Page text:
Team 100

Notebook: Lack of depth takes its toll as perimeter struggles continue

When the Michigan basketball team missed its first five shots of the game, it was instantly thrust into the comeback role in Columbus. The Wolverines were momentarily up to the task, taking a lead several minutes into the first half.

When the Michigan basketball team missed its first five shots of the game, it was instantly thrust into the comeback role in Columbus. The Wolverines were momentarily up to the task, taking a lead several minutes into the first half.

But by the end of the first half, the Wolverines trailed by eight, and it could have been even worse. The dropoff came from a flat effort out of the gates and caused Michigan head coach John Beilein to question the Wolverines’ depth.

Without senior guards Caris LeVert and Spike Albrecht and with a roster that was already thin to begin with, the shorthanded Michigan team showed its fatigue just three days after a physical game against Purdue.

That fatigue was especially evident in the Wolverines’ typical comeback leaders — junior guard Derrick Walton Jr. and junior forward Zak Irvin — who combined to shoot just 10 of 28 from the field.

“I think both of them — Derrick was still fatigued from the Minnesota game on Saturday, and now (he had to) go back (and play) again,” said Michigan coach John Beilein. “They did almost nothing on Sunday, so we could really get some rest for them, but there’s a lot of minutes being logged out there.”

The loss in Columbus closes a three-game stretch in seven days which included trips to Minneapolis and Columbus along with a home bout against the 18th-ranked Boilermakers. Michigan went 2-1 in the stretch, but is unhappy with Tuesday’s loss, which eliminates the team’s margin for error down the stretch.

“Our week of playing at Minnesota Wednesday, an emotional week, winning that game at Purdue and the lack of depth we have right now may have affected some of our guys,” Beilein said.

Of course, LeVert’s back-and-forth status, along with sophomore guard Muhammad-Ali Abdur-Rahkman’s early foul troubles only added on to the Wolverines’ woes.

But with Michigan now in crunch time, its leaders aren’t making any excuses.

“I think every team goes through this, three games in seven days,” Irvin said. “I don’t really want to use fatigue as an excuse.”

Shooting falls off

Fatigue and a lack of depth may have played a role in it, but the defining component of Tuesday’s loss was that the Wolverines — long a team that lives and dies by its outside shooting — shot just 5 of 24 from 3-point range.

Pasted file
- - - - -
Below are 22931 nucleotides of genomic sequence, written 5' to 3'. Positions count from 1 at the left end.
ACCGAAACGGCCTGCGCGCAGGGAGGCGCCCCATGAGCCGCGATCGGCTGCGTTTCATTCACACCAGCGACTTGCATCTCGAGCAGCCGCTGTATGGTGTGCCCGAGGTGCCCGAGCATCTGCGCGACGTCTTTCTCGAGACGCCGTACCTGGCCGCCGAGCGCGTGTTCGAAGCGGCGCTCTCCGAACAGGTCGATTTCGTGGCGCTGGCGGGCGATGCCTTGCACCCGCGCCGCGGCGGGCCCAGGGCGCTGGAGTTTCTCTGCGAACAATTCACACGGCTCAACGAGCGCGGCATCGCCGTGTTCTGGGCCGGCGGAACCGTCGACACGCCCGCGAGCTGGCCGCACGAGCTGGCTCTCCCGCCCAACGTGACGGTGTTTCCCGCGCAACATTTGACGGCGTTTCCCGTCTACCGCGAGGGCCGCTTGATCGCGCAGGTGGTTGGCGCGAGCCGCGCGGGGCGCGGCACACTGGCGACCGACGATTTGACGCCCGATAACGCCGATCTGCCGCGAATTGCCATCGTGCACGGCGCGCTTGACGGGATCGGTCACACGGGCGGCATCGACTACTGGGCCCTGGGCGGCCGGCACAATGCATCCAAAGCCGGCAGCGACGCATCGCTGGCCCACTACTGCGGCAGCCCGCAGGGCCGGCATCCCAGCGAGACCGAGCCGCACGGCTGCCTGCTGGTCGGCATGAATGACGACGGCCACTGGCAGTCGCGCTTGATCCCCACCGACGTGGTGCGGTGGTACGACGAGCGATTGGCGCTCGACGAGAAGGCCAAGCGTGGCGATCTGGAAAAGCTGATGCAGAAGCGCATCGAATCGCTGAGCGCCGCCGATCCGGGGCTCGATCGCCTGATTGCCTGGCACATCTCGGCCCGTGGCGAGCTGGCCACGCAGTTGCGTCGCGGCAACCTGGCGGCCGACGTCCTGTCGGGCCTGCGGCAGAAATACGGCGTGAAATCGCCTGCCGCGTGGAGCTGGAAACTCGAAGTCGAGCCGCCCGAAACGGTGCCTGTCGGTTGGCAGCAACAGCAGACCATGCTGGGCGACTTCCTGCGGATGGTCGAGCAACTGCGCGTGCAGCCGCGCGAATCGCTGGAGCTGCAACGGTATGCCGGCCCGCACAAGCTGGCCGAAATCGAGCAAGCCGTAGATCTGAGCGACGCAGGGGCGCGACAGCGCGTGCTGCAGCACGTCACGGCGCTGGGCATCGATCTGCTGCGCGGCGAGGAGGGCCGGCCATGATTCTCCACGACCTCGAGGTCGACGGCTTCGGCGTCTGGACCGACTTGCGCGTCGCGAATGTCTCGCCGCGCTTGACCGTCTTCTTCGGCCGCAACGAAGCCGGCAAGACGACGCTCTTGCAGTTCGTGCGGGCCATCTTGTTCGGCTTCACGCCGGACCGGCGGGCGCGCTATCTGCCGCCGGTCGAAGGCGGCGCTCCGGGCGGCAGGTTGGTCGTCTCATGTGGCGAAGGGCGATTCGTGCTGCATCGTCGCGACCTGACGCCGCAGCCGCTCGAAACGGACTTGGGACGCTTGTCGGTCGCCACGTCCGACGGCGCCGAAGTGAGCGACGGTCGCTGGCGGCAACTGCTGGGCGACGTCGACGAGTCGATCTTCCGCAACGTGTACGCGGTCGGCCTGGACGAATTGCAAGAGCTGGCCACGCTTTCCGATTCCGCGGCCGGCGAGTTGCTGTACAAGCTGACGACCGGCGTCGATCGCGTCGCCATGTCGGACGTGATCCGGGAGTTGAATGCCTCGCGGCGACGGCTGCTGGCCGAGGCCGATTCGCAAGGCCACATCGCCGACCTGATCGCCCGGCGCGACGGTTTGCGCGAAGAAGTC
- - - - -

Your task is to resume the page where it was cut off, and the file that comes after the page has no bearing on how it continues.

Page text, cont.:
Including Saturday’s win over Purdue, Michigan is now 10 for 44 over its last two games from beyond the arc. And if you were to take away Irvin’s 6-for-14 clip in that stretch, Michigan is shooting a paltry 13.3 percent from deep in its past two contests.

“When an elite shooter like Derrick goes 2-for-something the last couple games, it’s a bad number,” Beilein said. “Duncan as well. Ohio State’s defense is really good. We’ve played four or five teams in this league (like that).”

On Tuesday, Ohio State’s defense did eliminate some high-quality shooting attempts, but the defining moment came when redshirt sophomore Duncan Robinson — considered one of the best outside shooters in the country — missed two open threes on one possession. He was only 1 for 5 from 3 on the night.

“I’m proud of how hard we battled,” Beilein said. “I just wish we could have gotten some easier shots or made the ones that we did get. We didn’t get enough. Ohio State, they got us, and that’s all there is to it.”

Donnal plays well

There weren’t many positives from Michigan’s loss to the Buckeyes, but one of them may have been forward Mark Donnal.

After disappearing early on in the season, the junior has emerged as a reliable post presence. He has gotten beat by elite forwards some contests, but led the Wolverines with 17 points and seven rebounds.

The performance brings his conference stats to 10.2 points and 5.0 rebounds per game, more than adequate on the guard-heavy team.

“I got some open looks. Credit to my teammates for finding me,” Donnal said.

Added Beilein: “He did a really great job leveraging his body … He actually could have had more (points).”

The performance came just a day after Beilein admitted that he was limitng Donnal’s workload during the home stretch of the season due to previous illnesses and fatigue from last season.

“I have to be careful with that because he has a propensity to get worn down in the season,” Beilein said Monday. “If we were 20 and 20, if that other 20 comes from multiple guys (Ricky Doyle, D.J. Wilson, Moe Wagner), that’s probably best for him.”

Donnal was stretched to 32 minutes of game time on Tuesday, but even in the extended role, he made the most of it.

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